Bread in four easy steps

Bread in four easy steps

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(95 ratings)

Prep: 15 mins Cook: 35 mins Plus rising


Cuts into 8 thick slices

Kids can help with this super-simple bread recipe. Use whichever flour you like, granary, wholemeal or white

Nutrition and extra info

  • Freezable
  • Vegetarian

Nutrition: per slice

  • kcal231
  • fat4g
  • saturates1g
  • carbs42g
  • sugars3g
  • fibre4g
  • protein10g
  • salt0.63g
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  • 500g granary, strong wholewheat or white bread flour (I used granary)
  • 7g sachet fast-action dried yeast



    Yeast is a living, single-cell organism. As the yeast grows, it converts its food (in the form…

  • 1 tsp salt
  • 2 tbsp olive oil
    olive oil

    Olive oil

    ol-iv oyl

    Probably the most widely-used oil in cooking, olive oil is pressed from fresh olives. It's…

  • 1 tbsp clear honey


  1. Tip the flour, yeast and salt into a large bowl and mix together with your hands. Stir 300ml hand-hot water with the oil and honey, then stir into the dry ingredients to make a soft dough.

  2. Turn the dough out onto a lightly floured surface and knead for 5 mins, until the dough no longer feels sticky, sprinkling with a little more flour if you need it.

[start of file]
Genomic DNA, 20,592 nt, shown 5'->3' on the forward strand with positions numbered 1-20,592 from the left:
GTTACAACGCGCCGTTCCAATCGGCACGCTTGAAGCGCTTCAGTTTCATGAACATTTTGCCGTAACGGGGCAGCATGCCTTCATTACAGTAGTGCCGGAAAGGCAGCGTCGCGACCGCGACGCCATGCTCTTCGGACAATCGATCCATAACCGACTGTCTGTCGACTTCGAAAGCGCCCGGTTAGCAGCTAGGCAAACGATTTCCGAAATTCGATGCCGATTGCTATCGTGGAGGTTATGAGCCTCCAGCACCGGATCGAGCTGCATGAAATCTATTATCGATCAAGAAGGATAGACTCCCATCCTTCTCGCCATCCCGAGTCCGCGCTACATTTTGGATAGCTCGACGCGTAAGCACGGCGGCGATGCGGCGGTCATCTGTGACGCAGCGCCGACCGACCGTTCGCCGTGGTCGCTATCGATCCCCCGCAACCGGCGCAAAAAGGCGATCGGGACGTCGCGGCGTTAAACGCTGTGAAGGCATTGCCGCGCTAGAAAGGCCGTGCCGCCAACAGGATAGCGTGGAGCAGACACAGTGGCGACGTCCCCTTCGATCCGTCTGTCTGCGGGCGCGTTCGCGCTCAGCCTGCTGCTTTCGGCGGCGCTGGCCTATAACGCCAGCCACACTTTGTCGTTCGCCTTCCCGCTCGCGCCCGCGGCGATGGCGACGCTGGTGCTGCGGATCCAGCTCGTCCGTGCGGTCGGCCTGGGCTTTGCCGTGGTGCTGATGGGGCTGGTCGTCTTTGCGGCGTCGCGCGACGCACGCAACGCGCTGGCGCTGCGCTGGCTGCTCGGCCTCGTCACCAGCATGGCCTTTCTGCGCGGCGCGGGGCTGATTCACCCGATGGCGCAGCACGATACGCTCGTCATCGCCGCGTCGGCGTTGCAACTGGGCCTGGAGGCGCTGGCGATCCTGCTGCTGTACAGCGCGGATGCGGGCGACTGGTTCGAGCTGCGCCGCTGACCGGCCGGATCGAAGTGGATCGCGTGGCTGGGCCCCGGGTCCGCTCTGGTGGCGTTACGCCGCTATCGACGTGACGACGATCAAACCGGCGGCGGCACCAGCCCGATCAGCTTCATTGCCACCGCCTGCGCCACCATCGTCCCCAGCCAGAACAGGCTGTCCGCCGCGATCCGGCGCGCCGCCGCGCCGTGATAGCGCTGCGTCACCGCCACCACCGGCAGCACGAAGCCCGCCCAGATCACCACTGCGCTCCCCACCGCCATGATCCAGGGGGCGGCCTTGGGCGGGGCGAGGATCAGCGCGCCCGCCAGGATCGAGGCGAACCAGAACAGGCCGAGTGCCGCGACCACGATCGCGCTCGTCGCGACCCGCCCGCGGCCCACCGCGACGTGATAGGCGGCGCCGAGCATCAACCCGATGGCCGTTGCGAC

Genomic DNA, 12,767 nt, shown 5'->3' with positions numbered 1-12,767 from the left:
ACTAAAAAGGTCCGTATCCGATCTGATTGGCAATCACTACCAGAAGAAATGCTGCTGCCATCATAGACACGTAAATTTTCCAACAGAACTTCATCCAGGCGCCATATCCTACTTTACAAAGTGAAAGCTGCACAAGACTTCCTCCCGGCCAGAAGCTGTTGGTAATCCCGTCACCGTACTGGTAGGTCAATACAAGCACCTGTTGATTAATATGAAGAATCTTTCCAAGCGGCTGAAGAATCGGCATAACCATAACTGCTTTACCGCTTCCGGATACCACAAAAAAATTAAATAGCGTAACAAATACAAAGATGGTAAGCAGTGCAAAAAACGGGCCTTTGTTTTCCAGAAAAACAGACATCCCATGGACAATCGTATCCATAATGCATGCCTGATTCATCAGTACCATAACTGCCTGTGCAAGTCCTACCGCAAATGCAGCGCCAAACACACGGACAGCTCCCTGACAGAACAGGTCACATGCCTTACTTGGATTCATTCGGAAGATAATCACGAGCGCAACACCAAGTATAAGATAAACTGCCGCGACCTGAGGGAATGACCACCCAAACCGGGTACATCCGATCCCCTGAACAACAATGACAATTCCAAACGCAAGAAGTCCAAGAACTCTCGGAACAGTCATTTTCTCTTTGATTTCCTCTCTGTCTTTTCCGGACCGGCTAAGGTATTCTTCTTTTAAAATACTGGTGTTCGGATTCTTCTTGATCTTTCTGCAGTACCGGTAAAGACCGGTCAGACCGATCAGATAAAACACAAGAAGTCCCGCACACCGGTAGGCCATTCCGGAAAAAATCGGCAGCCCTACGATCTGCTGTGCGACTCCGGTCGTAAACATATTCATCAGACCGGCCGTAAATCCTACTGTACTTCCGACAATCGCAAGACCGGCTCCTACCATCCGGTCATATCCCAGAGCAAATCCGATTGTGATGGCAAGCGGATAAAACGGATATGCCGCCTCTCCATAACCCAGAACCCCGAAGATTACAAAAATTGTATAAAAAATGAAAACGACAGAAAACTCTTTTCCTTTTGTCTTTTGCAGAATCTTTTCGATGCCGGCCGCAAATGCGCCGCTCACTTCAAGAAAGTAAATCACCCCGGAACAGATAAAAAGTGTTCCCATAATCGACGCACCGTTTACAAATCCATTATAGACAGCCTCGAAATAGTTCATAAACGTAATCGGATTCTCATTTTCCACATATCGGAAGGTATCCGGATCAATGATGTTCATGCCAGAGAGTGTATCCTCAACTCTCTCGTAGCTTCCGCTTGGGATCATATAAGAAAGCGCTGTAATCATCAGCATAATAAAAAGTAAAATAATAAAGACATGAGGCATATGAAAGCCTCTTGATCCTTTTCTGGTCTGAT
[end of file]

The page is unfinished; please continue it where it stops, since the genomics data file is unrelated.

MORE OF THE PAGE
3. Oil a 900g loaf tin and put the dough in the tin, pressing it in evenly. Put in a large plastic food bag and leave to rise for 1 hr, until the dough has risen to fill the tin and it no longer springs back when you press it with your finger.

  4. Heat oven to 200C/fan 180C/gas 6. Make several slashes across the top of the loaf with a sharp knife, then bake for 30-35 mins until the loaf is risen and golden. Tip it out onto a cooling rack and tap the base of the bread to check it is cooked. It should sound hollow. Leave to cool.

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Comments, questions and tips

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Cassandra Benoit's picture
Cassandra Benoit
12th Jul, 2019